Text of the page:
Which is good, because they’re going to need every last bit of fortitude they can muster to get over their fourth-quarter performance at Oracle Arena in their 110-99 loss to the Warriors in Game Two of the Western Conference semifinals. Despite leading by as much as 17 in the game and 11 in the fourth quarter, the Trail Blazers were outscored 34-12 in the final 12 minutes, resulting in an 11-point loss and a 2-0 series deficit.
“They’re not a young team, they’ve got a lot of guys that have been around, they’re very smart,” said Damian Lillard of the Warriors. “They see slippage and they go after it. If they see something that they can take advantage of, they take advantage of it. In that last five minutes (of Game Two), we just let our foot off the gas a little bit. I don’t know if it was fatigue mentally but we had some mental mistakes. One or two plays got them going, they got into it and the better they played offensively, they just got sharper defensively. That hurt us.”
While every loss stings, Portland’s loss in Game Two seemed to be more painful than most, for multiple reasons. First, the Warriors have lost at Oracle Arena just twice during the regular season, setting the NBA record for most consecutive home victories in the process, making the unfulfilled opportunity of beating the defending champs on their home court, and in a playoff game no less, a rather bitter pill to swallow, especially after leading for all but the last five minutes of the game. The Trail Blazers will have to beat the Warriors at least once at Oracle to move on to the Western Conference Finals, and one could argue that they won’t get a better chance to do so than they had Tuesday night.
“After that game, I was pretty hot about that one,” said Lillard. “Just because not only was it a great opportunity, but we had it. It was right there, all we had to do was four and a half, five minutes where we just got to be as sharp as possible. That was the challenge for us, just lock in even more, take it to a new level. Instead of that, we went a little bit downhill and they picked it up the way we needed to pick it up. We just wasn’t able to finish it. It sucked man. I was pretty hot about that one.”
And then there’s the matter of soon-to-be two-time MVP Stephen Curry, who has sat out the last two games with a sprained MCL in his right knee. While the Trail Blazers are in no way rooting for Curry to remain sidelined, the simple fact is they have a much better chance of beating the Warriors when the best player in the NBA is in street clothes. Golden State head coach Steve Kerr said the Curry would probably sit out Game Three as well, though it seems very unlikely he misses another game this series at Oracle, which, once again, makes the loss in Game Two that much more disappointing.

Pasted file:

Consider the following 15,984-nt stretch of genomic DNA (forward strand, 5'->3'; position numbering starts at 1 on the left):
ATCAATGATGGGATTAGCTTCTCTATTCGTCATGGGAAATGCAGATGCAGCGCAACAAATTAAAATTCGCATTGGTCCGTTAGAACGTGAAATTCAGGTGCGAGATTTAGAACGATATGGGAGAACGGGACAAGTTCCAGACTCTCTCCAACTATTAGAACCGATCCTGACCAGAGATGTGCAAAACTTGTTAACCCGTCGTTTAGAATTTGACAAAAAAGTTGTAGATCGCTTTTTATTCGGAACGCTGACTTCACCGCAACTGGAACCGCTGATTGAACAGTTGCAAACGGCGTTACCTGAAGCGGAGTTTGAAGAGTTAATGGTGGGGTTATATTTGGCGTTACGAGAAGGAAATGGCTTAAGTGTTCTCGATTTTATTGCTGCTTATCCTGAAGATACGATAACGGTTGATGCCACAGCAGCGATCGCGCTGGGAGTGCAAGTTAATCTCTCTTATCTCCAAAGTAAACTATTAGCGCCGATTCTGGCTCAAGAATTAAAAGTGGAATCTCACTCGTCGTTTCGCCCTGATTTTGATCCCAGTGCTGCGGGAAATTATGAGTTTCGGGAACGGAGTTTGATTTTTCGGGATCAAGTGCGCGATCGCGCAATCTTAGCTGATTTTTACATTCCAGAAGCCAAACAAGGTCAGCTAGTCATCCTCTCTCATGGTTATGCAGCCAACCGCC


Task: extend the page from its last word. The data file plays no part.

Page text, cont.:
“I can’t speak on behalf of (the rest of the team), I don’t know how they feel personally, but it’s a game we should have won,” said CJ McCollum. “It’s unfortunate that we let it slip away. That’s what good teams do, they hang around and they finish off games at home. We’ve got to be better than that and I think we will be better. Got to move forward now and take advantage of Game Three.”
Luckily, the Trail Blazers have a bit of extra time to put Game Two behind them. While they have shown an ability to learn from their mistakes and move on this season, some players admitted that Game Two going down the way it did was lingering a bit. And in those situations, sometimes the best solution is playing another game as soon as possible, though that might not be the case this time around.
“Yesterday, I didn’t even want to see a basketball,” said Lillard. “I wasn’t even going to watch the playoff game yesterday until I heard Cleveland was hitting a bunch of threes, so I wanted to see for myself. But I didn’t even want to have nothing to do with basketball yesterday after that game.”
But after a day away from the game, Lillard and the rest of the Trail Blazers returned to their facility in Tualatin to prepare for Game Three at the Moda Center. If they’re able to make the improvements and adjustments necessary to get their first victory of the series Saturday night in Portland, they might truly be able to move on from what happened Tuesday night in Oakland.
“Ain’t nothing I can do about it now. In my mind, it’s over,” said McCollum. “It’s unfortunate that it had to happen but we can learn from it. We can’t sulk and moan and act like it’s the end of the world. We’re down 0-2 against a very good team. Now we’re at home, now we have a very good opportunity to take advantage of two home games and learn from mistakes in the first two games.”
Now back in Portland for games Three and Four of the second round series versus the Golden State Warriors, Joe Freeman, he of The Oregonian/OregonLive.com, and I, Casey Holdahl of ForwardCenter.net/TrailBlazers.com, hit the Moda Center studio to record a Game Two recap edition of the Rip City Report podcast, which you can listen to below…
On this latest edition we discuss Portland’s collapse in the fourth quarter of Game Two that turned what looked like a rare road win at Oracle Arena into an 11-point loss, how the Trail Blazers go about putting that game behind them before Game Three at the Moda Center, the reports of Stephen Curry sitting out Game Three, Maurice Harkless’ defense on Klay Thompson, the overall quality of the defending champs and answer a few questions about Game Three adjustments, Portland’s locker room, Draymond Green, how far we can run at this point in our lives and a few more random things that I’ve already since forgotten.